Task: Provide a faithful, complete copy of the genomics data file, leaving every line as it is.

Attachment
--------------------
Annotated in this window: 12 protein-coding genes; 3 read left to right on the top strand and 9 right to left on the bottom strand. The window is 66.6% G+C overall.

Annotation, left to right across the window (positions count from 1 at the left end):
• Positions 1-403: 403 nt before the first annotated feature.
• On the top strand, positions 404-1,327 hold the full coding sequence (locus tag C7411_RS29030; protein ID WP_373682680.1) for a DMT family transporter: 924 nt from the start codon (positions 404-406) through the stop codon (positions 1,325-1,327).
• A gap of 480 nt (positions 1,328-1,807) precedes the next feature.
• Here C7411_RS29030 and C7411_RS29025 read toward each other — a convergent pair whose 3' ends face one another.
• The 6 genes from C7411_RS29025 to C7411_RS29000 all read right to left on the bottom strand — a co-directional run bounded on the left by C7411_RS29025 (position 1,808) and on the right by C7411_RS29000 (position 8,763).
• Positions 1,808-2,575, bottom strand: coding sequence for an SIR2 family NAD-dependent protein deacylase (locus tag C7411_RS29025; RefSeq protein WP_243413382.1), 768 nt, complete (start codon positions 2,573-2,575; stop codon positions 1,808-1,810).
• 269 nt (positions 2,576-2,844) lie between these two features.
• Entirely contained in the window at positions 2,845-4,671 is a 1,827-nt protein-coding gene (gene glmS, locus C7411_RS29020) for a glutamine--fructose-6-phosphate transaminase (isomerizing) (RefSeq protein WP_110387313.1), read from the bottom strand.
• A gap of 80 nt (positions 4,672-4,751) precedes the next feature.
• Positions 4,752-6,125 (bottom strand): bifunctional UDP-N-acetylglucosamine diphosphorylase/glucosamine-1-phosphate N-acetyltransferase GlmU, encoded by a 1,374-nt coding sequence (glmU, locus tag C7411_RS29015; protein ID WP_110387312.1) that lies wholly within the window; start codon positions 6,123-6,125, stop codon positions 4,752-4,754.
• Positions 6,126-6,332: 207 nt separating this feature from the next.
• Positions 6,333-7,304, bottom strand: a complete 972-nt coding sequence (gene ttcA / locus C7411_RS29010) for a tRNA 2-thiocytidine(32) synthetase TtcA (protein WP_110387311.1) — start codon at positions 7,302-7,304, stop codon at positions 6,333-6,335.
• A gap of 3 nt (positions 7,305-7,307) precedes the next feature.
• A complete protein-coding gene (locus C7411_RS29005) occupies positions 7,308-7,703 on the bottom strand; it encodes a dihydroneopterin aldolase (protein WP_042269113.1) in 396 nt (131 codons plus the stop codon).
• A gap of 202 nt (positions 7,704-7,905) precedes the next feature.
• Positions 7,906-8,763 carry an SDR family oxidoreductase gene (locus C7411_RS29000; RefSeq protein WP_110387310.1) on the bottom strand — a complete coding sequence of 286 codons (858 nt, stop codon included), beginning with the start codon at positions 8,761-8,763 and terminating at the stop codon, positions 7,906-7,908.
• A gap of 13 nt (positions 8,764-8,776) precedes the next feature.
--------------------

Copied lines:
Annotated in this window: 12 protein-coding genes; 3 read left to right on the top strand and 9 right to left on the bottom strand. The window is 66.6% G+C overall.

Annotation, left to right across the window (positions count from 1 at the left end):
• Positions 1-403: 403 nt before the first annotated feature.
• On the top strand, positions 404-1,327 hold the full coding sequence (locus tag C7411_RS29030; protein ID WP_373682680.1) for a DMT family transporter: 924 nt from the start codon (positions 404-406) through the stop codon (positions 1,325-1,327).
• A gap of 480 nt (positions 1,328-1,807) precedes the next feature.
• Here C7411_RS29030 and C7411_RS29025 read toward each other — a convergent pair whose 3' ends face one another.
• The 6 genes from C7411_RS29025 to C7411_RS29000 all read right to left on the bottom strand — a co-directional run bounded on the left by C7411_RS29025 (position 1,808) and on the right by C7411_RS29000 (position 8,763).
• Positions 1,808-2,575, bottom strand: coding sequence for an SIR2 family NAD-dependent protein deacylase (locus tag C7411_RS29025; RefSeq protein WP_243413382.1), 768 nt, complete (start codon positions 2,573-2,575; stop codon positions 1,808-1,810).
• 269 nt (positions 2,576-2,844) lie between these two features.
• Entirely contained in the window at positions 2,845-4,671 is a 1,827-nt protein-coding gene (gene glmS, locus C7411_RS29020) for a glutamine--fructose-6-phosphate transaminase (isomerizing) (RefSeq protein WP_110387313.1), read from the bottom strand.
• A gap of 80 nt (positions 4,672-4,751) precedes the next feature.
• Positions 4,752-6,125 (bottom strand): bifunctional UDP-N-acetylglucosamine diphosphorylase/glucosamine-1-phosphate N-acetyltransferase GlmU, encoded by a 1,374-nt coding sequence (glmU, locus tag C7411_RS29015; protein ID WP_110387312.1) that lies wholly within the window; start codon positions 6,123-6,125, stop codon positions 4,752-4,754.
• Positions 6,126-6,332: 207 nt separating this feature from the next.
• Positions 6,333-7,304, bottom strand: a complete 972-nt coding sequence (gene ttcA / locus C7411_RS29010) for a tRNA 2-thiocytidine(32) synthetase TtcA (protein WP_110387311.1) — start codon at positions 7,302-7,304, stop codon at positions 6,333-6,335.
• A gap of 3 nt (positions 7,305-7,307) precedes the next feature.
• A complete protein-coding gene (locus C7411_RS29005) occupies positions 7,308-7,703 on the bottom strand; it encodes a dihydroneopterin aldolase (protein WP_042269113.1) in 396 nt (131 codons plus the stop codon).
• A gap of 202 nt (positions 7,704-7,905) precedes the next feature.
• Positions 7,906-8,763 carry an SDR family oxidoreductase gene (locus C7411_RS29000; RefSeq protein WP_110387310.1) on the bottom strand — a complete coding sequence of 286 codons (858 nt, stop codon included), beginning with the start codon at positions 8,761-8,763 and terminating at the stop codon, positions 7,906-7,908.
• A gap of 13 nt (positions 8,764-8,776) precedes the next feature.